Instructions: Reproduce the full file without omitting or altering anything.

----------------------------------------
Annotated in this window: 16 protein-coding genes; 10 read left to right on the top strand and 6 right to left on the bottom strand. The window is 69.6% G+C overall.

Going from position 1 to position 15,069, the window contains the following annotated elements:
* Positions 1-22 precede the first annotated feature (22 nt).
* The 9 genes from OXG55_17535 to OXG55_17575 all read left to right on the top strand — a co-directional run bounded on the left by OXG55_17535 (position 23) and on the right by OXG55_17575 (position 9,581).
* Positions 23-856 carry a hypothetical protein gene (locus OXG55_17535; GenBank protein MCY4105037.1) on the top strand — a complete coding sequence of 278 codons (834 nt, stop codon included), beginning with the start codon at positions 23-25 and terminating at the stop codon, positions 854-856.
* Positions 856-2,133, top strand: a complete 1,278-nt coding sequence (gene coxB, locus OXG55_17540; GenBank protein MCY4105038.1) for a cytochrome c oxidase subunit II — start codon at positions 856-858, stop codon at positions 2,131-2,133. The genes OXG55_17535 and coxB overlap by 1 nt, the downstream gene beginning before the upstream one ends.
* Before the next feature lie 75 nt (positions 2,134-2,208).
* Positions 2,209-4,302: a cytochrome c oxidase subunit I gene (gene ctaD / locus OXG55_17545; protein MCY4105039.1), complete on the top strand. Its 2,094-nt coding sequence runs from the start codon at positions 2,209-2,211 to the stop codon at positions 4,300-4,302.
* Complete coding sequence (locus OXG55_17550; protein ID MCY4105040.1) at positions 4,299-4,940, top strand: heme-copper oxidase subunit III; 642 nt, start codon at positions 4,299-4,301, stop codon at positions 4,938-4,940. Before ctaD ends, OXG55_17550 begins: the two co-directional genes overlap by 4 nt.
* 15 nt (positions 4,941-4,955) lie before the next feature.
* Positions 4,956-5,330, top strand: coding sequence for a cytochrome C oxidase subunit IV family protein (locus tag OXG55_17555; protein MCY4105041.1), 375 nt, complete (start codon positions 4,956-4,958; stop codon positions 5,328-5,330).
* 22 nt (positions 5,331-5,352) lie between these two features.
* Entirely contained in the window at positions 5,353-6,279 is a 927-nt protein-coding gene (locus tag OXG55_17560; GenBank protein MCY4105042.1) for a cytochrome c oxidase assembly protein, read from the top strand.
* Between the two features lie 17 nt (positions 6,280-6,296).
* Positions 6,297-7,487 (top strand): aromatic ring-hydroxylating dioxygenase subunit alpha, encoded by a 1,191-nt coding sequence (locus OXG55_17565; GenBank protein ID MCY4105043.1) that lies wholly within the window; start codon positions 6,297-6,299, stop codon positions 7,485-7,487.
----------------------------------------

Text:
Annotated in this window: 16 protein-coding genes; 10 read left to right on the top strand and 6 right to left on the bottom strand. The window is 69.6% G+C overall.

Going from position 1 to position 15,069, the window contains the following annotated elements:
* Positions 1-22 precede the first annotated feature (22 nt).
* The 9 genes from OXG55_17535 to OXG55_17575 all read left to right on the top strand — a co-directional run bounded on the left by OXG55_17535 (position 23) and on the right by OXG55_17575 (position 9,581).
* Positions 23-856 carry a hypothetical protein gene (locus OXG55_17535; GenBank protein MCY4105037.1) on the top strand — a complete coding sequence of 278 codons (834 nt, stop codon included), beginning with the start codon at positions 23-25 and terminating at the stop codon, positions 854-856.
* Positions 856-2,133, top strand: a complete 1,278-nt coding sequence (gene coxB, locus OXG55_17540; GenBank protein MCY4105038.1) for a cytochrome c oxidase subunit II — start codon at positions 856-858, stop codon at positions 2,131-2,133. The genes OXG55_17535 and coxB overlap by 1 nt, the downstream gene beginning before the upstream one ends.
* Before the next feature lie 75 nt (positions 2,134-2,208).
* Positions 2,209-4,302: a cytochrome c oxidase subunit I gene (gene ctaD / locus OXG55_17545; protein MCY4105039.1), complete on the top strand. Its 2,094-nt coding sequence runs from the start codon at positions 2,209-2,211 to the stop codon at positions 4,300-4,302.
* Complete coding sequence (locus OXG55_17550; protein ID MCY4105040.1) at positions 4,299-4,940, top strand: heme-copper oxidase subunit III; 642 nt, start codon at positions 4,299-4,301, stop codon at positions 4,938-4,940. Before ctaD ends, OXG55_17550 begins: the two co-directional genes overlap by 4 nt.
* 15 nt (positions 4,941-4,955) lie before the next feature.
* Positions 4,956-5,330, top strand: coding sequence for a cytochrome C oxidase subunit IV family protein (locus tag OXG55_17555; protein MCY4105041.1), 375 nt, complete (start codon positions 4,956-4,958; stop codon positions 5,328-5,330).
* 22 nt (positions 5,331-5,352) lie between these two features.
* Entirely contained in the window at positions 5,353-6,279 is a 927-nt protein-coding gene (locus tag OXG55_17560; GenBank protein MCY4105042.1) for a cytochrome c oxidase assembly protein, read from the top strand.
* Between the two features lie 17 nt (positions 6,280-6,296).
* Positions 6,297-7,487 (top strand): aromatic ring-hydroxylating dioxygenase subunit alpha, encoded by a 1,191-nt coding sequence (locus OXG55_17565; GenBank protein ID MCY4105043.1) that lies wholly within the window; start codon positions 6,297-6,299, stop codon positions 7,485-7,487.